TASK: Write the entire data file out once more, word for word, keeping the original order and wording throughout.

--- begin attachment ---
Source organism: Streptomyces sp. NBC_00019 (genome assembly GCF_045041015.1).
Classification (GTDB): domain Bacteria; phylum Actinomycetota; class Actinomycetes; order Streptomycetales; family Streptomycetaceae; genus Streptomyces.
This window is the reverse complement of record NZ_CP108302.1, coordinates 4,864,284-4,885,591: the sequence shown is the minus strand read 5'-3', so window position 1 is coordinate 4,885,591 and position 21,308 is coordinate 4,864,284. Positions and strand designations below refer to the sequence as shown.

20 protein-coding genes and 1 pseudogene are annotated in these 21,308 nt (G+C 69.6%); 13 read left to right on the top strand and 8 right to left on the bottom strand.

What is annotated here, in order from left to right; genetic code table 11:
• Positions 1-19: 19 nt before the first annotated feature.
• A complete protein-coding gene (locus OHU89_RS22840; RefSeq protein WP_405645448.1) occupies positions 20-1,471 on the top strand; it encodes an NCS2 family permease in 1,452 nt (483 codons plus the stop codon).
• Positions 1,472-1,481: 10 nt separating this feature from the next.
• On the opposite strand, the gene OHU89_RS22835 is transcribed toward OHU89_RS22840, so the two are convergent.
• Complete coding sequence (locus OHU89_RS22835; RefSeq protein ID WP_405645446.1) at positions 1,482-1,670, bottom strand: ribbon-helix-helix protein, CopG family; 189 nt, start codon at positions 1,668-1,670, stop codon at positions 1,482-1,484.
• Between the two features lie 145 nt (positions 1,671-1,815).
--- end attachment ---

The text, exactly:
Source organism: Streptomyces sp. NBC_00019 (genome assembly GCF_045041015.1).
Classification (GTDB): domain Bacteria; phylum Actinomycetota; class Actinomycetes; order Streptomycetales; family Streptomycetaceae; genus Streptomyces.
This window is the reverse complement of record NZ_CP108302.1, coordinates 4,864,284-4,885,591: the sequence shown is the minus strand read 5'-3', so window position 1 is coordinate 4,885,591 and position 21,308 is coordinate 4,864,284. Positions and strand designations below refer to the sequence as shown.

20 protein-coding genes and 1 pseudogene are annotated in these 21,308 nt (G+C 69.6%); 13 read left to right on the top strand and 8 right to left on the bottom strand.

What is annotated here, in order from left to right; genetic code table 11:
• Positions 1-19: 19 nt before the first annotated feature.
• A complete protein-coding gene (locus OHU89_RS22840; RefSeq protein WP_405645448.1) occupies positions 20-1,471 on the top strand; it encodes an NCS2 family permease in 1,452 nt (483 codons plus the stop codon).
• Positions 1,472-1,481: 10 nt separating this feature from the next.
• On the opposite strand, the gene OHU89_RS22835 is transcribed toward OHU89_RS22840, so the two are convergent.
• Complete coding sequence (locus OHU89_RS22835; RefSeq protein ID WP_405645446.1) at positions 1,482-1,670, bottom strand: ribbon-helix-helix protein, CopG family; 189 nt, start codon at positions 1,668-1,670, stop codon at positions 1,482-1,484.
• Between the two features lie 145 nt (positions 1,671-1,815).